Umbilical cord cut, and you’re thrown into the world. The same way you are born (alone) is the same way you will die. In between birth and death, is this experience called life. Maybe you get a silver spoon, maybe you don’t. It doesn’t really matter though because as a man, whatever your background, you have to grind, to either keep that spoon or get a spoon.
Duvee Davis has had a journey full of mistakes and learning which makes him the best-qualified lyrical teacher to pass on positively influential messages to his listeners and especially the younger generation. As a person who has been in the battlefront of Iraq war and faced a number of challenges in life, he has been through it all and has been quick to make a remarkable turnaround in his fortunes to become a rapidly emerging hip-hop artist who has made a name for himself as a visionary rapper who is helping bring back real hip hop music like the kind that we grew up listening to – music that is unadulterated, impactful, and profoundly relatable rap music rather than this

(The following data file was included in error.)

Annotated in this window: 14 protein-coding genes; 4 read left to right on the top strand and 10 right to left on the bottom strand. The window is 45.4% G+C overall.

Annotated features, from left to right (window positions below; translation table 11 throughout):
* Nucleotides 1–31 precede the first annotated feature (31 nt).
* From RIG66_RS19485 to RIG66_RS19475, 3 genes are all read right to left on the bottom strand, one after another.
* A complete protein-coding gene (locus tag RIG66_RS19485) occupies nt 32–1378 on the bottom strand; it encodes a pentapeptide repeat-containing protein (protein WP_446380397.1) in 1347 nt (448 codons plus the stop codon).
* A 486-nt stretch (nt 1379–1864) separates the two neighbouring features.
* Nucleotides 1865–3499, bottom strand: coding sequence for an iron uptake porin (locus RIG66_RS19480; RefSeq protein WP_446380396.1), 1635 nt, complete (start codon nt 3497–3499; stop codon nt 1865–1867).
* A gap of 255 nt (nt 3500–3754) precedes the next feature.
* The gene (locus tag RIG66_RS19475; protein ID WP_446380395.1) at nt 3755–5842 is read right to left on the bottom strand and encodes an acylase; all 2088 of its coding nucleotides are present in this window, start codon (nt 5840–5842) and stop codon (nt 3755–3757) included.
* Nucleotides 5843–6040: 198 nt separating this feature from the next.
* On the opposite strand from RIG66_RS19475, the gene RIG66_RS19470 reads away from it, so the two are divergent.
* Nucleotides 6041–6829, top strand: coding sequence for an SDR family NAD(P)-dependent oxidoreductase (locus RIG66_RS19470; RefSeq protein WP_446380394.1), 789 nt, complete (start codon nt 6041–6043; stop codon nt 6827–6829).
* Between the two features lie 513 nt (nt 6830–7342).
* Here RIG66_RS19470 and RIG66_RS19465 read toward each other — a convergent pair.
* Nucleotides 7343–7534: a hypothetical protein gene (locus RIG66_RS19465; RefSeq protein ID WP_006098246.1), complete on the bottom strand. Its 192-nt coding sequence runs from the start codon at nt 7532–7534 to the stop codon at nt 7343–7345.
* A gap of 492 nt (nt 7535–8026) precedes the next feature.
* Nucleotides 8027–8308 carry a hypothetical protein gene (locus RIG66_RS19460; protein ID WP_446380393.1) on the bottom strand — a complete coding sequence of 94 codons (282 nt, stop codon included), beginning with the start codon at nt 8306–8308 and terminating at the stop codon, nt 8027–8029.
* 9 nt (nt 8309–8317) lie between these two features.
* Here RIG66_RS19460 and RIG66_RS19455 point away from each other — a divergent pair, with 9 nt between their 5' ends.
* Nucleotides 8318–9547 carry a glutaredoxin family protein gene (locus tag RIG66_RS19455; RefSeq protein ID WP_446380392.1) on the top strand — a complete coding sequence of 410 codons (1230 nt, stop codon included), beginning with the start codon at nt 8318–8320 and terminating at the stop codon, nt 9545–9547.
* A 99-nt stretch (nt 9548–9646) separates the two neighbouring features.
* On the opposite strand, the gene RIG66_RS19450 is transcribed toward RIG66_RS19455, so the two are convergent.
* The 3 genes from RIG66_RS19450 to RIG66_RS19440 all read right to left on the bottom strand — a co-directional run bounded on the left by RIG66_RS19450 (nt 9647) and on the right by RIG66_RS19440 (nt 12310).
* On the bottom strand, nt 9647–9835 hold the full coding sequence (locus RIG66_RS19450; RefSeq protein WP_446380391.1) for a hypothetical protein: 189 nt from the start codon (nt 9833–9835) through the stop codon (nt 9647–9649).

Wearing his armor, Duvee Davis has got what it takes as he gets to the root of every track he makes starting with accomplished songwriting, down to the nitty-gritty details in ways that so many listeners can relate to and even for those who can’t, they are able to get a glimpse of a different perspective to life other than the one they have always been accustomed to.
In his recently released song, “Born Alone, Die Alone”, Duvee Davis is Morpheus with the Red Pill. He talks about women and hustling. There are many men who have found themselves losing a lot of money as they try to blindly please women, who may not truly care for them. “…I know how this story goes, you flatter me till atrophy, and then you take my dough…” he raps over the snares and the kicks. This line carries a heavy message. It is by no means misogynistic, nor is the whole song, but it talks of women getting into relationships because of a man’s money. It also subtly speaks to men, who have low self-esteem, a trait that causes people to dismiss or excuse injustices towards them, be it in romantic relationships or other areas of life. The song is a call to men to develop self-reliance.
The music video is a dramatic visual treat that, in symbolism and storyline, harkens back to how true rap used to be in the 90s. You’ll remember the old school days when rap was more about telling a story and less about bragging about how many cars you had or how much money you have.
Talk is absolutely cheap; follow the attached link, subscribe to his YouTube channel and get a feel of how real rap feel like!